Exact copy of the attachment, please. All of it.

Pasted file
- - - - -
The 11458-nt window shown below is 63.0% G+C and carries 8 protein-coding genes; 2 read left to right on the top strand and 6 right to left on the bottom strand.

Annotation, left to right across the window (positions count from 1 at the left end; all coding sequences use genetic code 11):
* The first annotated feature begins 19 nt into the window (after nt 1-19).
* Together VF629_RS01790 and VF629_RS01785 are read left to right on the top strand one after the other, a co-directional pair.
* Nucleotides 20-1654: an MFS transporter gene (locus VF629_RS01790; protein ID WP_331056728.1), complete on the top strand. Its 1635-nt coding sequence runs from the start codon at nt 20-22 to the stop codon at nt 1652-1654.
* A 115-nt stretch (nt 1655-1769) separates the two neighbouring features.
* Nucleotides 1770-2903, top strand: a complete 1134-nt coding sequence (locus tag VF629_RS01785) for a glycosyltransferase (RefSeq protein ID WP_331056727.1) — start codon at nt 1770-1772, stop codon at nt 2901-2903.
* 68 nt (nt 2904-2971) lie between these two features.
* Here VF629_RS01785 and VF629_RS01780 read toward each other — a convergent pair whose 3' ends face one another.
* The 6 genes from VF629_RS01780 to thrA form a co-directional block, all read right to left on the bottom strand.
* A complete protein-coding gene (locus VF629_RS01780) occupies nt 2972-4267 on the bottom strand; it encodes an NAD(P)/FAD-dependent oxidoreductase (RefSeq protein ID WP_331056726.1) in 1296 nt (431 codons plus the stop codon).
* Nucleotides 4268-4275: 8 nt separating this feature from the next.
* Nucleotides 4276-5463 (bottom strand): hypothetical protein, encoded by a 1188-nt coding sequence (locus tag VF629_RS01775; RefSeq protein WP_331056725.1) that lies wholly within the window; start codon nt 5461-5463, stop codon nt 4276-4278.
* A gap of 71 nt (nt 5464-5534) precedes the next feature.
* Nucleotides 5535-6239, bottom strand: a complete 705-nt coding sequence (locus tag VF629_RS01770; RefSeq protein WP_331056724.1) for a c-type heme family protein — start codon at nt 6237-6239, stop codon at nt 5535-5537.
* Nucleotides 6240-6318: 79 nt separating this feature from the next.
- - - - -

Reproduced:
The 11458-nt window shown below is 63.0% G+C and carries 8 protein-coding genes; 2 read left to right on the top strand and 6 right to left on the bottom strand.

Annotation, left to right across the window (positions count from 1 at the left end; all coding sequences use genetic code 11):
* The first annotated feature begins 19 nt into the window (after nt 1-19).
* Together VF629_RS01790 and VF629_RS01785 are read left to right on the top strand one after the other, a co-directional pair.
* Nucleotides 20-1654: an MFS transporter gene (locus VF629_RS01790; protein ID WP_331056728.1), complete on the top strand. Its 1635-nt coding sequence runs from the start codon at nt 20-22 to the stop codon at nt 1652-1654.
* A 115-nt stretch (nt 1655-1769) separates the two neighbouring features.
* Nucleotides 1770-2903, top strand: a complete 1134-nt coding sequence (locus tag VF629_RS01785) for a glycosyltransferase (RefSeq protein ID WP_331056727.1) — start codon at nt 1770-1772, stop codon at nt 2901-2903.
* 68 nt (nt 2904-2971) lie between these two features.
* Here VF629_RS01785 and VF629_RS01780 read toward each other — a convergent pair whose 3' ends face one another.
* The 6 genes from VF629_RS01780 to thrA form a co-directional block, all read right to left on the bottom strand.
* A complete protein-coding gene (locus VF629_RS01780) occupies nt 2972-4267 on the bottom strand; it encodes an NAD(P)/FAD-dependent oxidoreductase (RefSeq protein ID WP_331056726.1) in 1296 nt (431 codons plus the stop codon).
* Nucleotides 4268-4275: 8 nt separating this feature from the next.
* Nucleotides 4276-5463 (bottom strand): hypothetical protein, encoded by a 1188-nt coding sequence (locus tag VF629_RS01775; RefSeq protein WP_331056725.1) that lies wholly within the window; start codon nt 5461-5463, stop codon nt 4276-4278.
* A gap of 71 nt (nt 5464-5534) precedes the next feature.
* Nucleotides 5535-6239, bottom strand: a complete 705-nt coding sequence (locus tag VF629_RS01770; RefSeq protein WP_331056724.1) for a c-type heme family protein — start codon at nt 6237-6239, stop codon at nt 5535-5537.
* Nucleotides 6240-6318: 79 nt separating this feature from the next.